Where the first number is the total number of pets, the second column regards whether the person had at least one dog with a “y” meaning “yes” and “n” meaning “no.” Similarly, the last column regarded whether the person had at least one cat.

Solution

In this case, it would make sense to include columns for each of the three questions. That is, include a column for the number of pets, a column for cats, and a column for dogs.

There are multiple ways to organize this data, but one way that makes sense is to organize from least to greatest by the total number of pets.

In addition to these questions, there is other information available in the data. For example, if a person said “no” to have at least one dog and at least one cat, then they have neither. Likewise, the total number of people asked is not equal to the number of people with dogs plus the number of people with cats plus the number of people with neither because there is some overlap with having both a dog and a cat.

Therefore, the table structure that makes sense is to have the number of pets on the left, the number in that range with dogs, the number in that range with cats, the number with neither, and the total number of people in that range.

This is the resulting table.

Example 5

Use the given cumulative frequency distribution to determine the size of each range.

Solution

The first range is $0-100,000$. The corresponding bar has a height of $4$. Since this is the first bar, that means there are $4$ data points in the range of $0-100,000$.

The next bar has a height of $7$. Since this is a cumulative distribution, there are $7-4=3$ data points in the range of $100,000-200,000$.

Likewise, for $200,000-300,000$ there are $12-7=5$ data points.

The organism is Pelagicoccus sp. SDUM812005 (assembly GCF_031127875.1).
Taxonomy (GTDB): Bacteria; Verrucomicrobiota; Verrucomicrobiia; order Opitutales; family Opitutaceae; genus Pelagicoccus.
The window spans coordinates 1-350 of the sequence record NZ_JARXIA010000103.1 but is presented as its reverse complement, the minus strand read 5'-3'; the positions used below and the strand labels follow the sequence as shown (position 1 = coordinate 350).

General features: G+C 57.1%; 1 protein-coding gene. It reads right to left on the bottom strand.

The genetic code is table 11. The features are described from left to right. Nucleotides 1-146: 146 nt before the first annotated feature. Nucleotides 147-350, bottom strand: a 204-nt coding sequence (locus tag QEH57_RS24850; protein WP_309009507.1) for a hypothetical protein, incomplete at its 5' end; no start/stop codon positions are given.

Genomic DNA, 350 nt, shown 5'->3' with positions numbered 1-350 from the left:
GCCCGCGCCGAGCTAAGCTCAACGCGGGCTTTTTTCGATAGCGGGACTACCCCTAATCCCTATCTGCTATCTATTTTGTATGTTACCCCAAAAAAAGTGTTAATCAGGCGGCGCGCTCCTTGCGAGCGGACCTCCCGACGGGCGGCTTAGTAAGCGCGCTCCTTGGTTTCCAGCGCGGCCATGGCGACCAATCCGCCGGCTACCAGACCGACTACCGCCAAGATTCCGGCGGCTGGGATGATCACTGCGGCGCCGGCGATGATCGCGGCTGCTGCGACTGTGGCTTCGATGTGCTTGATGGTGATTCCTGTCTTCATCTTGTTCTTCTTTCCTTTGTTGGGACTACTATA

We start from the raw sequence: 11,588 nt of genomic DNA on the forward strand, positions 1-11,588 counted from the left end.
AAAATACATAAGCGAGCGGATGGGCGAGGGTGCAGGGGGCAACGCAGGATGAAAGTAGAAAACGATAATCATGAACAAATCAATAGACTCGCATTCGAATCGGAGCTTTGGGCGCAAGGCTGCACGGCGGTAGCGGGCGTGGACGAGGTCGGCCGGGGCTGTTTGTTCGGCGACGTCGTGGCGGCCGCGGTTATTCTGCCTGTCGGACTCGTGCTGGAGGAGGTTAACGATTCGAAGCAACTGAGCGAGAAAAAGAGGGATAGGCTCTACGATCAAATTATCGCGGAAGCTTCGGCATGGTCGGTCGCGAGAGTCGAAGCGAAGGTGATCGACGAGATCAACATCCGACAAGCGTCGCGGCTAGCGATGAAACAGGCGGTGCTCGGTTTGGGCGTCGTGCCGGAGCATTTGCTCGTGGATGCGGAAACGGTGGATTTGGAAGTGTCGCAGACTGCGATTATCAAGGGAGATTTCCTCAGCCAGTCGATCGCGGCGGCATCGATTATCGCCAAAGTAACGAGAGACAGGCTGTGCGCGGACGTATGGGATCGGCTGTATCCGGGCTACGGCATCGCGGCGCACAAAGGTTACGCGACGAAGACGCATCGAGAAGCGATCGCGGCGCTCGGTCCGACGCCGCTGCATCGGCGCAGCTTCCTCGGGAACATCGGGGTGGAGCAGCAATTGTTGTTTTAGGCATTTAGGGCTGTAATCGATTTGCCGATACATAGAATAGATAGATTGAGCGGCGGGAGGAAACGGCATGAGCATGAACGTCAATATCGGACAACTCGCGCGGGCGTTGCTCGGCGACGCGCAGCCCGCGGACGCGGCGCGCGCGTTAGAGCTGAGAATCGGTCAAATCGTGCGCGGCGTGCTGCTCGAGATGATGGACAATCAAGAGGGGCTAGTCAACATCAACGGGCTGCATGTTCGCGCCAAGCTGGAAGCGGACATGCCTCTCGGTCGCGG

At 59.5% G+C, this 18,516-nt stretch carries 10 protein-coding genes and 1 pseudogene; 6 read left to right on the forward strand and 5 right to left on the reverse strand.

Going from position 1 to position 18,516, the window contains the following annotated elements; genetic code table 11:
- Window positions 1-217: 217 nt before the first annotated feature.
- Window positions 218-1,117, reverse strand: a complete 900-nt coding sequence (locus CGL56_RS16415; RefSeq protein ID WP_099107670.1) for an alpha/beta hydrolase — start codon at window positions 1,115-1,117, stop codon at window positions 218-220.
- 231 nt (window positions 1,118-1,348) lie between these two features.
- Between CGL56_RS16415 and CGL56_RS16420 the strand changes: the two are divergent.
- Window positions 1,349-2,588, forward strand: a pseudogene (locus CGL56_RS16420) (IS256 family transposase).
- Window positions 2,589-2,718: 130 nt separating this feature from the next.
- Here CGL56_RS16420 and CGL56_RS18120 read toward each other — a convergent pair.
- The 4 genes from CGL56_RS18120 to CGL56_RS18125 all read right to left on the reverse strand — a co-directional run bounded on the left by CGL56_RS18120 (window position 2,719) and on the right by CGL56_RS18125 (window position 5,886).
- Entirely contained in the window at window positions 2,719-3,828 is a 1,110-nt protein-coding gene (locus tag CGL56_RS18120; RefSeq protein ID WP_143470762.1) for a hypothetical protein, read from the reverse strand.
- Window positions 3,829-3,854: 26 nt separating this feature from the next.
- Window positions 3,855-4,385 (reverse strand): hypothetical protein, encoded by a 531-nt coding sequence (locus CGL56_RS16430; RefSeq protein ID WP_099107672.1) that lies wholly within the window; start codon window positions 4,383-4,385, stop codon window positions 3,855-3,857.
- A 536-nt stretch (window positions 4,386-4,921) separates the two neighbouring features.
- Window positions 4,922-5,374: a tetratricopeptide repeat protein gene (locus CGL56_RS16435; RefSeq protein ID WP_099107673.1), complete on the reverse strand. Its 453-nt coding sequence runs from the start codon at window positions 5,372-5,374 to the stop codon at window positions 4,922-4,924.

For $300,000-400,000$, there are $16-12=4$ data points.

Then, for $400,000-500,000$ there are $18-16=2$ data points.

Finally, the last range of $500,000-600,000$ has one data point.

Practice Problems

  1. Categorize the frequency distribution shown in the histogram.
  2. Two field workers take the temperature of a body of water in different spots on the same day. One fieldworker has a thermometer that measures to the nearest hundredth of a degree, and the other has a thermometer that measures to the nearest tenth of a degree. They collect $250$ readings between the two of them.
    What type of graph would be best for this data and why?
  3. In a survey of $90$ students, 35 liked history class the best, 30 liked science the best, 15 liked math best, and everyone else liked art best. Create a pie chart for the data.
  4. Find the following probabilities based on the given table describing cookies made for an event.

    A. Probability that a randomly chosen cookie has candy pieces.
    B. Probability that a randomly chosen cookie is chocolate.
    C. The probability that a randomly chosen cookie is plain with chocolate chips.
  5. Find the mean based on the stem and leaf plot given.

Answer Key

  1. This display is ambiguous. Each range could have an increasing number of data points, or it could be a cumulative distribution.
  2. The best type of frequency distribution for this data is a histogram. There are many data points, and they are measured to different points (tenths and hundredths), so a dot plot or table would be confusing. Using ranges with a histogram would work best.
  3. A. $\frac{30}{97}$
    B. $\frac{25}{97}$
    C. $\frac{50}{97}$
  4. $\frac{551}{24}$

Images/mathematical drawings are created with GeoGebra.